The purpose of this paper was to better understand the role of polyamine transport in pancreatic cancers.This paper identifies potential biomarkers for assessing the relative tumor commitment to polyamine biosynthesis or transport. Cell lines with low polyamine import activity and low ATP13A3 protein levels appear committed to polyamine biosynthesis and required high concentrations of the polyamine biosynthesis inhibitor, difluoromethylornithine (DFMO) to inhibit their growth (e.g., AsPC-1 and Capan 1). In contrast, cell lines with high polyamine import activity and high ATP13A3 protein expression (e.g., L3.6pl) demonstrated a commitment to polyamine transport and required lower DFMO concentrations to inhibit their growth. Pancreatic cancer cell lines which were most sensitive to DFMO also gave the highest EC50 values for the polyamine transport inhibitors (PTIs) tested indicating that more PTI was needed to inhibit the active polyamine transport systems of these cell lines. Most significant is that the combination therapy of DFMO+PTI was efficacious against both cell types with the PTI showing low efficacy in cell lines with low polyamine transport activity and high efficacy in cell lines with high polyamine transport activity. High ATP13A3 protein expression and moderate to low Cav-1 protein expression was shown to be predictive of tumors which effectively escape DFMO via polyamine import. In summary, this report demonstrates for the first time the role of ATP13A3 in polyamine transport and its use as a potential biomarker along with Cav-1 to select tumors most susceptible to DFMO. These findings may help stratify patients in the ongoing clinical trials with DFMO-based therapies and help predict tumor response.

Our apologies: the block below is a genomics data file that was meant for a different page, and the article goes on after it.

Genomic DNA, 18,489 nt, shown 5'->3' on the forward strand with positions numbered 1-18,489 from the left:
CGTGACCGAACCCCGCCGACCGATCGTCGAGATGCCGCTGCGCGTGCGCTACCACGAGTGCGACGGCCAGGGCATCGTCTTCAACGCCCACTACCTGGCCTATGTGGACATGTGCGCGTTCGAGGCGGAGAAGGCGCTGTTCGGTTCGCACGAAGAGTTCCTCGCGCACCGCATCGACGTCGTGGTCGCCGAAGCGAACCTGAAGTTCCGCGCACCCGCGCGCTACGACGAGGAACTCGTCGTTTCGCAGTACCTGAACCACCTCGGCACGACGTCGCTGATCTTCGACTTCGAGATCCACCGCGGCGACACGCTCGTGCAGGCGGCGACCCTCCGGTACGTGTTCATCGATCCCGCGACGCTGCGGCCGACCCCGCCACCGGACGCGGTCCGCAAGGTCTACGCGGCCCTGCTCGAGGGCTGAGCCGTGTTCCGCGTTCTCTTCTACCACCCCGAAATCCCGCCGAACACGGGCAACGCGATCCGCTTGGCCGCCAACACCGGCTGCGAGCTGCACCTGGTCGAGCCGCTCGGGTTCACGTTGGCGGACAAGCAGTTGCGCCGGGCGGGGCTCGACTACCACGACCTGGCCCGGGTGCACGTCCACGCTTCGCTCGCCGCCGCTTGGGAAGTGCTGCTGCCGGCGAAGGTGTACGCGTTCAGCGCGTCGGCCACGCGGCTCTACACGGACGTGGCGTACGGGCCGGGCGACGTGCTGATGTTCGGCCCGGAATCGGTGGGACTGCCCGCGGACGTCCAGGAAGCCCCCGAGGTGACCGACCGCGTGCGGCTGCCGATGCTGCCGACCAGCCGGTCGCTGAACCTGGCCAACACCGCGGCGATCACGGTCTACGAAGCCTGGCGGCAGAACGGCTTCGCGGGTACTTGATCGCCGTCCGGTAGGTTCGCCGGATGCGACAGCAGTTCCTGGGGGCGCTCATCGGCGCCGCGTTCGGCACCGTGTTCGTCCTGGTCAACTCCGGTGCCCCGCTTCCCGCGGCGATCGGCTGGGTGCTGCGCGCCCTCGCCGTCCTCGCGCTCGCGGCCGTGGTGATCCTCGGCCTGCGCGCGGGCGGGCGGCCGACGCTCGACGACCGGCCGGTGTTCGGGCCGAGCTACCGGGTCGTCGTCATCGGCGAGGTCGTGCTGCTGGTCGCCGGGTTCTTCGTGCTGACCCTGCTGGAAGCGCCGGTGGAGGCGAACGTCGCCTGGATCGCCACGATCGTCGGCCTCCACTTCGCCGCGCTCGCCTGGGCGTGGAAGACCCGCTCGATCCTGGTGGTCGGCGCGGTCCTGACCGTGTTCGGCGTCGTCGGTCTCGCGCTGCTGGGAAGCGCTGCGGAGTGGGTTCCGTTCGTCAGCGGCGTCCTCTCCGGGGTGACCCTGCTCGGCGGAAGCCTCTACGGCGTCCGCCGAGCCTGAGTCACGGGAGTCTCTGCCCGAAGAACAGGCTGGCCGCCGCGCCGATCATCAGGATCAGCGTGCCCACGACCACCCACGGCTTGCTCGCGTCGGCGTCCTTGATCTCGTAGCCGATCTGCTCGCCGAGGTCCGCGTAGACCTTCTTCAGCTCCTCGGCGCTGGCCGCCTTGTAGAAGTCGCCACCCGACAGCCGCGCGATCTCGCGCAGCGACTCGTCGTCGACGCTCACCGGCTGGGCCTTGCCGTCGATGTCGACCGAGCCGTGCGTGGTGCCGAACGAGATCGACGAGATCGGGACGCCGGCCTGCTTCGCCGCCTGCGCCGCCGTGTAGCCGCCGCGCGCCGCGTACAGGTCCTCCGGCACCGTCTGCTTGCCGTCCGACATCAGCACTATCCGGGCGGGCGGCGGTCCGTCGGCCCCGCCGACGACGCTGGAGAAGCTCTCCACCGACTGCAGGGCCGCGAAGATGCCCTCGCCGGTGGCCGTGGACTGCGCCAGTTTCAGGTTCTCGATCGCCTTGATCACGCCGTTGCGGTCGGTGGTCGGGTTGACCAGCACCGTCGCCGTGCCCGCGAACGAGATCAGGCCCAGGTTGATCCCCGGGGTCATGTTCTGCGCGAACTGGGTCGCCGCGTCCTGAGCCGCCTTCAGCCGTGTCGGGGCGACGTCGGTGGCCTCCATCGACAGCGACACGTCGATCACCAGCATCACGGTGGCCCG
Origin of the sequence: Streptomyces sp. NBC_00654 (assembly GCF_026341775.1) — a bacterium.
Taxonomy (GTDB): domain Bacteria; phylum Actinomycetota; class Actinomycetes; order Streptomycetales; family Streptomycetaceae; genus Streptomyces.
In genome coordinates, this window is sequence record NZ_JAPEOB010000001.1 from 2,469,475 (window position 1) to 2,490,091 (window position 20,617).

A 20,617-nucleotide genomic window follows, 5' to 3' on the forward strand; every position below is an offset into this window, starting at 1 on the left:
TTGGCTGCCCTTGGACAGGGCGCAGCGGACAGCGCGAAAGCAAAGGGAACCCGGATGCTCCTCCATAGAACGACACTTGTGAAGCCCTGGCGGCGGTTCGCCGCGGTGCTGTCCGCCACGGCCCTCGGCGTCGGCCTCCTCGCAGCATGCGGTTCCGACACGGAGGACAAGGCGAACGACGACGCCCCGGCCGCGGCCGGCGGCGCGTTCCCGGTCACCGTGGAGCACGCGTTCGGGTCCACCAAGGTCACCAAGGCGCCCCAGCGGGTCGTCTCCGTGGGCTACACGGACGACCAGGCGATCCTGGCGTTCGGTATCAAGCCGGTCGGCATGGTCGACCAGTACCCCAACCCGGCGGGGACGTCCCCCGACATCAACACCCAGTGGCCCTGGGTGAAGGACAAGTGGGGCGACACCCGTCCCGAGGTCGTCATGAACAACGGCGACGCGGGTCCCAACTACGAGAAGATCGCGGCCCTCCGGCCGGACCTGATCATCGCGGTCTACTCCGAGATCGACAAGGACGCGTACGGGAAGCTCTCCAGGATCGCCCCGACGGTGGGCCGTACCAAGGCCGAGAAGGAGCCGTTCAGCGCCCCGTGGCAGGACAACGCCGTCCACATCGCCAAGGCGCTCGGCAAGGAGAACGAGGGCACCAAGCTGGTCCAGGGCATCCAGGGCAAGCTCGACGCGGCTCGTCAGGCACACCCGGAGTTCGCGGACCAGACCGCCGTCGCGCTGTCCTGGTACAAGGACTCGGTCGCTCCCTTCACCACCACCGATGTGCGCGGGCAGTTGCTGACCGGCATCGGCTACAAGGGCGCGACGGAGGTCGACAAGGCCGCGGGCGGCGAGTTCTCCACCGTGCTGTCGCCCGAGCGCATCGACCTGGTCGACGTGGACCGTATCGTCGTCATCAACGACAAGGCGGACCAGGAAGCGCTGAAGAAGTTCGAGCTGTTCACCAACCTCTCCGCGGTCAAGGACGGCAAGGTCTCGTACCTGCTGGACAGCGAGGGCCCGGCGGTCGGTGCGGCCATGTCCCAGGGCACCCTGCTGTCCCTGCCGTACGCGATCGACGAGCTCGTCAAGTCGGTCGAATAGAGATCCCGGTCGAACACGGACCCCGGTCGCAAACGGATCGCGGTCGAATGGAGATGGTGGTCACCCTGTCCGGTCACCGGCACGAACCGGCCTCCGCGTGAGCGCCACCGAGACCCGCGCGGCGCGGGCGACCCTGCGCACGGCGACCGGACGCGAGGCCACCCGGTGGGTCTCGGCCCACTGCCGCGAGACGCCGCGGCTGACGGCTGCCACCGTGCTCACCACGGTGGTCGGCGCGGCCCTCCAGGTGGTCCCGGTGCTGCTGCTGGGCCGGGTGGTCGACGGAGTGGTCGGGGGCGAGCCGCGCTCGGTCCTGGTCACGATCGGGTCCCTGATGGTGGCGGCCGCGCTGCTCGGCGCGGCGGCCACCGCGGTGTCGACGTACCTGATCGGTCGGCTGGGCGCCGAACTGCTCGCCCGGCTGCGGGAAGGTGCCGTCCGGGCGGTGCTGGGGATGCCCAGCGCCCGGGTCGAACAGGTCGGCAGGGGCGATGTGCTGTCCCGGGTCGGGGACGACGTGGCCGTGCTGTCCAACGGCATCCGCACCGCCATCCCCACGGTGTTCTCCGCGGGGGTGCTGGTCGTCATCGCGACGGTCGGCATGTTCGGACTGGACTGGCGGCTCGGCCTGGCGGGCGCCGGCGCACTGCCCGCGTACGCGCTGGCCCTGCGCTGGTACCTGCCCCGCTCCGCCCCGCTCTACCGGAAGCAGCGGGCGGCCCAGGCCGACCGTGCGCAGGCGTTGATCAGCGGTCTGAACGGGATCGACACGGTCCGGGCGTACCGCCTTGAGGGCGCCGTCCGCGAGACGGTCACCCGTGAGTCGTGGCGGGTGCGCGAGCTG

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American Journal of Cancer Research
Department of Pediatrics

Madan, M. (Meenu), Patel, A. (Arjun), Skruber, K. (Kristen), Geerts, D., Altomare, D.A. (Deborah A.), & Phanstiel, O. (Otto). (2016). ATP13A3 and caveolin-1 as potential biomarkers for difluoromethylornithine-based therapies in pancreatic cancers. American Journal of Cancer Research, 6(6), 1231–1252. Retrieved from